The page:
POLICY PLATFORM: END THE WAR ON BLACK PEOPLE

END THE WAR ON BLACK WOMEN

Black women have historically and continue to experience some of the highest rates of violence, including lethal, physical, and sexual violence; highest rates of maternal mortality and stress-related medical conditions; and some of the highest rates of poverty and unemployment, of any group in the United States.

THE ISSUE

Black women have historically and continue to experience some of the highest rates of violence, including lethal, physical, and sexual violence; highest rates of maternal mortality and stress-related medical conditions; and some of the highest rates of poverty and unemployment, of any group in the United States. Black women also have the highest rates of stops, police violence, arrests, incarceration, and carceral control among women, and represent the fastest growing prison and jail populations in the country. Black women also bear the brunt of the financial impacts of mass incarceration. Black women have been subjected to a long history of reproductive control, and are increasingly being denied access to abortion and comprehensive reproductive and gender affirming health services, and are primary targets of child welfare policing and the foster system.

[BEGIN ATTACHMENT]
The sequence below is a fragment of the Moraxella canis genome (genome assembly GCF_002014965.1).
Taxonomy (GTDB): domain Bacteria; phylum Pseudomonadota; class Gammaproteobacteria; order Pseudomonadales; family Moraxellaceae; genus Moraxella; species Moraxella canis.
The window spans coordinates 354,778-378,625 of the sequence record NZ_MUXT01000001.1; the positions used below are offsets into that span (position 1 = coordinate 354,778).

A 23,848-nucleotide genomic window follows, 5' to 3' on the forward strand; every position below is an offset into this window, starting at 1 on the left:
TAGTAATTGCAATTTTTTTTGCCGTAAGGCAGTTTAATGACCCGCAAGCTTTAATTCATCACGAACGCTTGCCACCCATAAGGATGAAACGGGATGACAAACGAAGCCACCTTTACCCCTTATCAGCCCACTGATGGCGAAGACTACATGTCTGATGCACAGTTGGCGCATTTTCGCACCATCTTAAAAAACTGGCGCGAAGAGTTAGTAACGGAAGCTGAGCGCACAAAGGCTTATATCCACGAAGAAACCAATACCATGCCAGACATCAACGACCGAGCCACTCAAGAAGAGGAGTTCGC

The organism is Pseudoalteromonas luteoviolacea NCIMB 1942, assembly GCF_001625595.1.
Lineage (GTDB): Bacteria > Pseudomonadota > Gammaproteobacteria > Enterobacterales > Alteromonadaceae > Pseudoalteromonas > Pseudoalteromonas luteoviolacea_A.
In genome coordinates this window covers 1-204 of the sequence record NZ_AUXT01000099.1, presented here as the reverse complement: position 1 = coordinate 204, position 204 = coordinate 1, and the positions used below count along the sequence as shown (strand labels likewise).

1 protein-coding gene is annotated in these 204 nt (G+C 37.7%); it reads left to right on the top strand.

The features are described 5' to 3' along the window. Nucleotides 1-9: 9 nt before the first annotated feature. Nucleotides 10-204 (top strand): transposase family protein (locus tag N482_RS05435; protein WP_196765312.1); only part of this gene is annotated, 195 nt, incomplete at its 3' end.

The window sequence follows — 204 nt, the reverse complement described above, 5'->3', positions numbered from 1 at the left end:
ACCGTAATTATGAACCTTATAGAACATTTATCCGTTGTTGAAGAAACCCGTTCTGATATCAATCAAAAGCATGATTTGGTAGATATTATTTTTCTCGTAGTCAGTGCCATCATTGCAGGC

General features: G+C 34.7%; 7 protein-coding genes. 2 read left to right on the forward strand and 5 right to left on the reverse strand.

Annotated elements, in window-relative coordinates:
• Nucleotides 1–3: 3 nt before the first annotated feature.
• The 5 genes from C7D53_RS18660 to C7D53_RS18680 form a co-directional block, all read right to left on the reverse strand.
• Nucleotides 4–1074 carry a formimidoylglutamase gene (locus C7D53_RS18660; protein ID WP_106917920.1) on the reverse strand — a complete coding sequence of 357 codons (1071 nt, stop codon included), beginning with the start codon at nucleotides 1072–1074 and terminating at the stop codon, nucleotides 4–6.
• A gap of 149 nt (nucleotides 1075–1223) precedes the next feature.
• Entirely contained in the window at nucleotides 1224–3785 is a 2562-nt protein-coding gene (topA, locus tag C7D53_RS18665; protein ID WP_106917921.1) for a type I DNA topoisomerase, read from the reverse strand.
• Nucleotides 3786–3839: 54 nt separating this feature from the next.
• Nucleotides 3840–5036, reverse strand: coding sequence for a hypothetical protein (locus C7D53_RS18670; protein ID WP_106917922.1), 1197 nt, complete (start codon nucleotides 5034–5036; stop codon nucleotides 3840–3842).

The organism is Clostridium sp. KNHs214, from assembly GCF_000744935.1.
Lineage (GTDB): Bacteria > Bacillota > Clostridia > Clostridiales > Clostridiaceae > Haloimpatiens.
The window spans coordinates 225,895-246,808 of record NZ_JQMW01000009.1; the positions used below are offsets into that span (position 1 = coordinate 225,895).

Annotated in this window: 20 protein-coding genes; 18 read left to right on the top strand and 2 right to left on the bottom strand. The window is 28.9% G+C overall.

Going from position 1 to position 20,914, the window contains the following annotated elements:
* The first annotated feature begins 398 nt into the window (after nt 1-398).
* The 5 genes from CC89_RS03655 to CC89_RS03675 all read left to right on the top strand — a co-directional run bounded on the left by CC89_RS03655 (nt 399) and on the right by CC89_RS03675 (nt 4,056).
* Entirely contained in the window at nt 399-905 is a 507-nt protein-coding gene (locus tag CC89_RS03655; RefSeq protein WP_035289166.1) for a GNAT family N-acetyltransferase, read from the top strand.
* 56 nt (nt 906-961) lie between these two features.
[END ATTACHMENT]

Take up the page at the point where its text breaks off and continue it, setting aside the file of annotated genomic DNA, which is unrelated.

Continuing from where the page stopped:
THE DEMAND:

  •  Interrupt and end criminalization and deportation of Black women. Develop and support non-criminalizing and non-coercive, voluntary, accessible, harm reduction-based and trauma-informed responses to unmet mental health needs, drug use, involvement in the sex trades, survival theft, and community and interpersonal violence. These responses must prioritize, promote, and protect the safety, agency, and self-determination of Black women, girls, trans, and gender nonconforming people.
  • Ensure that Black women have access to resources that will enable them to escape and avoid interpersonal and community violence, including living wage employment; quality, accessible, and affordable housing; immigration status; universal, quality, and accessible health care; comprehensive, culturally appropriate community-based mental health care; universal, quality, and accessible childcare; and healthy environments.